In our Solar system there are four planets with rings. Jupiter, Saturn, Uranus and Neptune. In the future this list may be added another planet. It may one day become Mars. One of its moons, Phobos, will collapse sooner or later, turned into a giant cloud of dust. However, the results of a new study may indicate that both satellites of the planet will be able to make (and to some extent has already made) a contribution to the future rings of Mars.
A Group of scientists from the Indian physical research Laboratory created a computer model of the volume of dust that can be lifted into space by the fall of meteorites on the two moons of Mars. By the way, for researchers still remains a mystery how it formed bizarre Phobos and Deimos. According to some assumptions that are tailored to reflect the characteristics of satellites and density, before they could be asteroids, and was just captured by the gravitational forces of the red planet.
Regardless of their origin, larger and closer to Mars the satellite in a couple of tens of millions of years be dragged to Mars and torn apart. Every hundred years, the orbit of Phobos is reduced by 2 meters, which eventually will lead to disaster.
If it turns out that Phobos has a strong enough structure, then a 22-mile body just falls on the dusty surface of Mars, accompanied by a fantastic apocalyptic end for Phobos, and perhaps for the red planet. If the structure of the satellite is less dense, it is likely to be torn apart, and formed after this event, the dust will be pulled and stretched in orbit of the planet, forming a ring around it. Despite the fact that the feature of the Red planet yet can boast, in its orbit, scientists have detected a certain amount of her dust.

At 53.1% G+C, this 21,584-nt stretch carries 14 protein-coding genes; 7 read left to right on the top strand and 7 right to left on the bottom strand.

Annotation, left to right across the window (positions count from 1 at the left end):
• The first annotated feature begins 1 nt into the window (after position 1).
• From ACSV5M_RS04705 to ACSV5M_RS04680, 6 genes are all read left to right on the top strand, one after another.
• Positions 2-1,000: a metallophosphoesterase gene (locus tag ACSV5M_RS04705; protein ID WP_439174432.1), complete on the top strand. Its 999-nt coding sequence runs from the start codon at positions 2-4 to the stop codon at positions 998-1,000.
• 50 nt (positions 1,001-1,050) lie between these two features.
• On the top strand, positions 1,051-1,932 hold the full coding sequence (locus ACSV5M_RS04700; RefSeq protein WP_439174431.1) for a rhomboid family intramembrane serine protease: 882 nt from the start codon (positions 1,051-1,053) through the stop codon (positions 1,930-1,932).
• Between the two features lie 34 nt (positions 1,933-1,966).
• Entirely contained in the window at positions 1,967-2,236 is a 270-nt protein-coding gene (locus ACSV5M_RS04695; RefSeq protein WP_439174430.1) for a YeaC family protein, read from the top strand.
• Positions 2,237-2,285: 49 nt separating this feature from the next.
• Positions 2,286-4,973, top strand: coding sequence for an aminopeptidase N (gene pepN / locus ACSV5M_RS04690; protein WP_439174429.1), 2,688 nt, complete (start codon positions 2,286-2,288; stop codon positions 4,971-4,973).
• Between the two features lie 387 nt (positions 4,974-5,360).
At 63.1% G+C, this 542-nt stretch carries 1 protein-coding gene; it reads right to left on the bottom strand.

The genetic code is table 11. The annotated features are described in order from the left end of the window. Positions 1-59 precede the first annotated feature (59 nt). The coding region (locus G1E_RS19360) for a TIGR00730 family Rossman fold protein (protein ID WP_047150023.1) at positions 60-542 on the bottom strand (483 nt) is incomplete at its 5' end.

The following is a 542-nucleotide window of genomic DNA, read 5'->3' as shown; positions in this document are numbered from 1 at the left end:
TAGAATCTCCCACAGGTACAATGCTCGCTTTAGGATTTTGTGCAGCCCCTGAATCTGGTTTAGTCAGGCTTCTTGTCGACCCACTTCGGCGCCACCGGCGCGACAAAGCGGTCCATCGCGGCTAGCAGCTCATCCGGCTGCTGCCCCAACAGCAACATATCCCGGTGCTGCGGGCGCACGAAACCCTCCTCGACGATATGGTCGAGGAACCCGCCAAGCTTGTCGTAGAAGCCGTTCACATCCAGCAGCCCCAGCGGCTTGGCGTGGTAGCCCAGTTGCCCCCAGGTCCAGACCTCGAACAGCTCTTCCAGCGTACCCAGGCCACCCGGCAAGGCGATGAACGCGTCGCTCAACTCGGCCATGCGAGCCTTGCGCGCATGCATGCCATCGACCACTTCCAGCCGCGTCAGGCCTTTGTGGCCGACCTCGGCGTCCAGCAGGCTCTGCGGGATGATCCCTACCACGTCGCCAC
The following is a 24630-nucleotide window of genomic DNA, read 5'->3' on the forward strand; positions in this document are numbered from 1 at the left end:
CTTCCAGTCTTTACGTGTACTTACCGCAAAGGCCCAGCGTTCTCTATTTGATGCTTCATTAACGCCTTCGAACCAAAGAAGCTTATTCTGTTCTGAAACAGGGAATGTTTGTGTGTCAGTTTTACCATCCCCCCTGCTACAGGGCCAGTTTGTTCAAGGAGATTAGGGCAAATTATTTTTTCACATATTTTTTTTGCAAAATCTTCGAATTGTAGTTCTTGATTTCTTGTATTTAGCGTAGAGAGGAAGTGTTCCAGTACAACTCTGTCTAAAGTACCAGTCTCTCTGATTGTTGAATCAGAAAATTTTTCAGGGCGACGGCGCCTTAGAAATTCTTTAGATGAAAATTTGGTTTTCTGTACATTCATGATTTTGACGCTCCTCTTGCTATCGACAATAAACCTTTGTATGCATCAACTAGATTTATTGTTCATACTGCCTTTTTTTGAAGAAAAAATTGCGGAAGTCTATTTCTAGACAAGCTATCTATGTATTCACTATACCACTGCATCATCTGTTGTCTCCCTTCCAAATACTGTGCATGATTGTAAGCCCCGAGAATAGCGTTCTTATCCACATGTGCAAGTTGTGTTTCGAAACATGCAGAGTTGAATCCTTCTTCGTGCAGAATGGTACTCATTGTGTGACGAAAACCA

With the spacecraft MAVEN (Mars Atmosphere and Volatile Evolution) scientists in 2015, found on the altitude of 150-300 kilometers above the surface of Mars scattered cloud of particles. Therefore, researchers began to wonder how much dust can be generated from satellites. The specialists compared the data measurements of the MAVEN models, which typically calculate the likely frequency of meteor strikes on Mars and its two satellites. The results showed that at the time, as the lightest particles of dust raised as a result of these events is likely to be just blown away by solar winds, larger particles will settle on the orbit of Phobos and Deimos. Moreover, the researchers found that about 0.6 percent of the particles currently on Mars, in fact, may belong to his two companions.
It is Expected that over time more and more heavy particle leaves the orbit of its satellites and will be attracted to the orbit of Mars, forming for him a ring. If Phobos will continue to lose mass in connection with the erosion and meteor impacts, eventually (when it will be complete destruction) he will leave more than a thin ring of dust, compared to the fact that can leave behind Deimos.
However, to say that a team of scientists on a hundred percent convinced in their calculations, it is not necessary. According to the portal New Scientist, quoting the words of the project Manager MAVEN Lila Anderssen, there is no direct evidence indicating the increase of dust particles in orbit near Phobos and Deimos.
"we still Have no conclusive evidence of the fact that the orbits of the moons can be noted high content of dust. I think the erosion process will require much more time" — said Anderssen.
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